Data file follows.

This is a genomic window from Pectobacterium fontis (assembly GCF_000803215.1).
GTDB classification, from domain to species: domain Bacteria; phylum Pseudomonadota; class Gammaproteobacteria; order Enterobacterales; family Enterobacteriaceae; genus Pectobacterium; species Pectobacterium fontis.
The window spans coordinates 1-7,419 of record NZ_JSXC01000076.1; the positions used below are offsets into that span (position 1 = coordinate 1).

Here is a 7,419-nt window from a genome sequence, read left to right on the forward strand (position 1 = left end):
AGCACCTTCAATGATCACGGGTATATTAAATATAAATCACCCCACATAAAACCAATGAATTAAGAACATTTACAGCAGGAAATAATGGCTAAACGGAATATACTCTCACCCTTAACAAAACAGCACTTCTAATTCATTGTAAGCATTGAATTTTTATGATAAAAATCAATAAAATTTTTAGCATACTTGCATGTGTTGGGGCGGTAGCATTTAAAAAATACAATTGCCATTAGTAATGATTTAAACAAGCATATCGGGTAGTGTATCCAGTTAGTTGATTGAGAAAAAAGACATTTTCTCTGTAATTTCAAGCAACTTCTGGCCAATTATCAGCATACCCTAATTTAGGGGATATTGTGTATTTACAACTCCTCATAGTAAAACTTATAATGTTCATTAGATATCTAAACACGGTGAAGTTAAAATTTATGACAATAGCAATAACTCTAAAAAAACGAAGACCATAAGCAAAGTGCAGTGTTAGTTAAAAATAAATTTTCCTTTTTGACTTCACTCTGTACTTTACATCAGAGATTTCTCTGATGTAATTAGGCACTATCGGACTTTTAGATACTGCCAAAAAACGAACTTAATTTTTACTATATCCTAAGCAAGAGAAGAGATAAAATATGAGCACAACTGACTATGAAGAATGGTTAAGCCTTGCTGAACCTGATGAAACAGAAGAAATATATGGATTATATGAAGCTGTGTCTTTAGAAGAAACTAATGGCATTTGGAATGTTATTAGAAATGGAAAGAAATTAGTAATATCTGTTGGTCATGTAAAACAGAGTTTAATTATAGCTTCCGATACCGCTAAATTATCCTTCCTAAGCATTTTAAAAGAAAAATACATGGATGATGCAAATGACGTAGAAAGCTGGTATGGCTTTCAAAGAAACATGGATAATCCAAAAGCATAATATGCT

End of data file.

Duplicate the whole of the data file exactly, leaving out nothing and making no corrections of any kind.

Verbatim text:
This is a genomic window from Pectobacterium fontis (assembly GCF_000803215.1).
GTDB classification, from domain to species: domain Bacteria; phylum Pseudomonadota; class Gammaproteobacteria; order Enterobacterales; family Enterobacteriaceae; genus Pectobacterium; species Pectobacterium fontis.
The window spans coordinates 1-7,419 of record NZ_JSXC01000076.1; the positions used below are offsets into that span (position 1 = coordinate 1).

Here is a 7,419-nt window from a genome sequence, read left to right on the forward strand (position 1 = left end):
AGCACCTTCAATGATCACGGGTATATTAAATATAAATCACCCCACATAAAACCAATGAATTAAGAACATTTACAGCAGGAAATAATGGCTAAACGGAATATACTCTCACCCTTAACAAAACAGCACTTCTAATTCATTGTAAGCATTGAATTTTTATGATAAAAATCAATAAAATTTTTAGCATACTTGCATGTGTTGGGGCGGTAGCATTTAAAAAATACAATTGCCATTAGTAATGATTTAAACAAGCATATCGGGTAGTGTATCCAGTTAGTTGATTGAGAAAAAAGACATTTTCTCTGTAATTTCAAGCAACTTCTGGCCAATTATCAGCATACCCTAATTTAGGGGATATTGTGTATTTACAACTCCTCATAGTAAAACTTATAATGTTCATTAGATATCTAAACACGGTGAAGTTAAAATTTATGACAATAGCAATAACTCTAAAAAAACGAAGACCATAAGCAAAGTGCAGTGTTAGTTAAAAATAAATTTTCCTTTTTGACTTCACTCTGTACTTTACATCAGAGATTTCTCTGATGTAATTAGGCACTATCGGACTTTTAGATACTGCCAAAAAACGAACTTAATTTTTACTATATCCTAAGCAAGAGAAGAGATAAAATATGAGCACAACTGACTATGAAGAATGGTTAAGCCTTGCTGAACCTGATGAAACAGAAGAAATATATGGATTATATGAAGCTGTGTCTTTAGAAGAAACTAATGGCATTTGGAATGTTATTAGAAATGGAAAGAAATTAGTAATATCTGTTGGTCATGTAAAACAGAGTTTAATTATAGCTTCCGATACCGCTAAATTATCCTTCCTAAGCATTTTAAAAGAAAAATACATGGATGATGCAAATGACGTAGAAAGCTGGTATGGCTTTCAAAGAAACATGGATAATCCAAAAGCATAATATGCT